“Gangnam Style” was a controversial song even before it received the Glee treatment in season 4. The New Directions still performed it during Regionals, when the theme was “Foreign Hits,” and gave the solo to Tina Cohen-Chang because, of course, they did.
Tina was one of Glee‘s most underrated characters, the living embodiment of “always the bridesmaid, never the bride.” Still, having the only Asian character in the club perform the Korean song came off as a tad insensitive; even Tina points it out, but she’s so starved for any attention that she still agrees to sing it. “Gangnam Style” seems more like a fever-dream than an actual performance, and it’s one of the many things that fans dislike about season 4.
A Little Less Conversation
Mr. Schuester was never a role model for teaching, but he at least tried during the first two seasons of Glee. However, all his care disappears by Season 3, replaced by a sense of entitlement that followed him everywhere. When several students complain about his outright racist practices, most notably “Taco Tuesday,” Will decides to enroll in a Spanish lesson taught by Ricky Martin, AKA, David Martínez.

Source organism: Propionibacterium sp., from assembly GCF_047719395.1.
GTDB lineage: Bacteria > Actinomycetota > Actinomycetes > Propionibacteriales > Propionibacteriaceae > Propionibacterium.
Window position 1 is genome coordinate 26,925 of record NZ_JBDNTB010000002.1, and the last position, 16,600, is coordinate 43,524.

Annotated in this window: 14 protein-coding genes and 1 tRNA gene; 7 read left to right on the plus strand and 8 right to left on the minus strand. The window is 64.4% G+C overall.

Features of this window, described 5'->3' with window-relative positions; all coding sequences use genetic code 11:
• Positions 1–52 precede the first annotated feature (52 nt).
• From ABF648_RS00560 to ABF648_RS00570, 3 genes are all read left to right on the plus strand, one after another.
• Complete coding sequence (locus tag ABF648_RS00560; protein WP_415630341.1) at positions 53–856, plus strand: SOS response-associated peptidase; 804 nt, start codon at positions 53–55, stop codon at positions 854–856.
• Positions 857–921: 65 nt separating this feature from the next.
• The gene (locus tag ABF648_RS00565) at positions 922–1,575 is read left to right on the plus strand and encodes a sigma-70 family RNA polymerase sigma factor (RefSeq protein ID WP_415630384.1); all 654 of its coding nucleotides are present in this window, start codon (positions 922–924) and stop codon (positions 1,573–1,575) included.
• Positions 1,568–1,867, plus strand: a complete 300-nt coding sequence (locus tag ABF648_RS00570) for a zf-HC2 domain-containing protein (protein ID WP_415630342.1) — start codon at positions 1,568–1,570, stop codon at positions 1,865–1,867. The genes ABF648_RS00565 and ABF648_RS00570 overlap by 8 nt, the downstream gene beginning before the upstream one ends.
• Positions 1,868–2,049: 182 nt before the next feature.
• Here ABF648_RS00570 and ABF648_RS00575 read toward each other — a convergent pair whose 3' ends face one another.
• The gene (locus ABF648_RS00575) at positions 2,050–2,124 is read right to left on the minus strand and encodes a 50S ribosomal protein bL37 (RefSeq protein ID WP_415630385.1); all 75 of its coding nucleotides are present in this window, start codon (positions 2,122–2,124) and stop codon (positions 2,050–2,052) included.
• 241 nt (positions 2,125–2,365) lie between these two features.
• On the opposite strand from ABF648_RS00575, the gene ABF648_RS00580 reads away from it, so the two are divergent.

In true Glee fashion, Santana and David perform a stunning rendition of “La Isla Bonita.” Will then appears dressed as a Spanish torero and performs a jarring Spanglish rendition of “A Little Less Conversation” that includes a mariachi band and Brittany and Mike dressed as bulls. Santana calls him out for treating Spanish as a joke and not a moment too soon. The whole performance is insulting, and it’s genuinely shocking that the show’s writers went ahead with it.